When Megan and Glen Jusczyk of Groveland learned that their 2-year-old daughter was riddled with Stage IV neuroblastoma, a cancer that develops from nerve tissue, it was sheer hell.
Their daughter, Malia, had a grapefruit-sized tumor in her stomach near her adrenal gland. At the time, tummy aches were the only symptom, but then came the lesions and a sobering prognosis.
That was three years ago. Malia is now a 5-year-old girl with no evidence of the disease. Basically, Malia is in remission, and when we met the family recently, she seemed like any other healthy, happy, energetic child.
Megan said, with tears in her eyes and her voice cracking, "Sometimes I just feel like, 'Who am I to be her mom? How did I get so lucky that I get to witness such a miracle?' Because, really that's what it is."
There are 650 cases of neuroblastoma diagnosed in the U.S. each year; yet, less than four percent of all cancer funding goes to pediatric cancer research. This is why this family's "miracle" has inspired them to raise money for other families fighting the unthinkable.
"How could you not try to improve the situation for those kids?" asked Megan. "Because, they all deserve to be as lucky as Malia."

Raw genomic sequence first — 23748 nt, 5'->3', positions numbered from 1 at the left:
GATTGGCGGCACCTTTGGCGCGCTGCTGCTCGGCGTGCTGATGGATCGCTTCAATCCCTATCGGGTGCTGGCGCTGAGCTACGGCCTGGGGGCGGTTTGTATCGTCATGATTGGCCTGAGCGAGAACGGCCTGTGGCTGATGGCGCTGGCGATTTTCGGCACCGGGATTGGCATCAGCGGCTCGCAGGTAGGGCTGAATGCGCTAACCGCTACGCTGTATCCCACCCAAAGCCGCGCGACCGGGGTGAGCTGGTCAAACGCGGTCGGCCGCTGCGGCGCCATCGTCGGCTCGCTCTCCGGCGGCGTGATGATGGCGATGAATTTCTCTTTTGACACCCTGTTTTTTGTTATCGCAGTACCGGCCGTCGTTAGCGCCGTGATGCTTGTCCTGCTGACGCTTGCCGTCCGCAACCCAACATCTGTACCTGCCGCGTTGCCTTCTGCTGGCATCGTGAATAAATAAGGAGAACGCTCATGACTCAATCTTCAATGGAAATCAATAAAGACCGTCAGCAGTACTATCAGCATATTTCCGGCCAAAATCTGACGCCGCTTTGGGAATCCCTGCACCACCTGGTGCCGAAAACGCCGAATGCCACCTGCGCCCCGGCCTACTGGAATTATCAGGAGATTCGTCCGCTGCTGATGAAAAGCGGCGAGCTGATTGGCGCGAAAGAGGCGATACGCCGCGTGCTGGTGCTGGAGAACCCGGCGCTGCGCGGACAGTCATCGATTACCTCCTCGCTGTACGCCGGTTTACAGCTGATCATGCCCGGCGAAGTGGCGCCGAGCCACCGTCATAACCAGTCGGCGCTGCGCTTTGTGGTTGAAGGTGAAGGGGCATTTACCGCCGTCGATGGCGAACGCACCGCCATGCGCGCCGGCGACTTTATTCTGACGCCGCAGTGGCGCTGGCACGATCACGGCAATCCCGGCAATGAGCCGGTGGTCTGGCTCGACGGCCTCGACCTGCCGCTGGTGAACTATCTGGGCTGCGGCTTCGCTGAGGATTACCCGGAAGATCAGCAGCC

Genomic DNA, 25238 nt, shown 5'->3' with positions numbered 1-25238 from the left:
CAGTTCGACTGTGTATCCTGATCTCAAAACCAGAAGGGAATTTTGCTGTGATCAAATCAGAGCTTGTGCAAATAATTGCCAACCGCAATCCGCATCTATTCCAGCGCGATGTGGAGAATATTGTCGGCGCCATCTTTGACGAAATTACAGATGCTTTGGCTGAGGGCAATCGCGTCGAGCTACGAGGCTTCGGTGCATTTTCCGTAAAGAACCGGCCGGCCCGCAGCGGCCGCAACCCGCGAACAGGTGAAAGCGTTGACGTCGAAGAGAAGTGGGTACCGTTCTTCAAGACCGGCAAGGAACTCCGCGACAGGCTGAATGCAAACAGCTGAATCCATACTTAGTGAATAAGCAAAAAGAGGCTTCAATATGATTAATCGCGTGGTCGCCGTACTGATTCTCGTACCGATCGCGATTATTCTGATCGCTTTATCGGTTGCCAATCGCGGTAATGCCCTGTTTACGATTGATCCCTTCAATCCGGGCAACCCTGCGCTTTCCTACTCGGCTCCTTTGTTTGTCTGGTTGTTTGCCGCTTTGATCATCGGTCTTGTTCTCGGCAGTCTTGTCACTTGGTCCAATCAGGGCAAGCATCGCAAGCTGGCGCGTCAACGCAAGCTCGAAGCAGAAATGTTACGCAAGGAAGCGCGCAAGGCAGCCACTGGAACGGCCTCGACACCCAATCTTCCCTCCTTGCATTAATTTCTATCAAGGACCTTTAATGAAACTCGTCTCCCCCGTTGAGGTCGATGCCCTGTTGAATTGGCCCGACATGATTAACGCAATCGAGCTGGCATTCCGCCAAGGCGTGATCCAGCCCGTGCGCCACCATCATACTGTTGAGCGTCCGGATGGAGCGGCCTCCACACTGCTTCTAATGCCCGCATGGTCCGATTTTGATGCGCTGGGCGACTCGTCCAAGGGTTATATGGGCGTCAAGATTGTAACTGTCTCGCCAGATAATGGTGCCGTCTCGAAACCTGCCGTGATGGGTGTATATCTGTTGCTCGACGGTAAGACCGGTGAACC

In an effort to raise money, Megan will run a relay at the 23rd Annual Great Floridian Triathlon at Clermont's Waterfront on Saturday. Glen will participate in the Ironman competition, and a bunch of other family and friends who showed up for a Friday night pre-event dinner at the local Carrabba's will take part too.
Fifty percent of funds will go to Florida families with kids who have neuroblastoma. The other fifty percent will go to pediatric cancer research.
Glen said the triathlon pales in comparison to the marathon his little girl is running.
"Our daughter looks to us for protection, and we're allowing everyone to poke and prod and hurt your kid and she says, 'Mommy and Daddy, why are you allowing everyone to hurt me all the time?' So, you know, you gut it. I still ... I mean, really, what do you say?"
At the gathering of friends and family, Malia thanked everyone in attendance.
"I love you, and I give hugs and kisses!" she exclaimed.
The Jusczyk's have even started their own non-profit For Kid's Sake Foundation to raise money for families who face similar challenges which they have had to face. Malia's website is appropriately called MaliaCrushesCancer.com.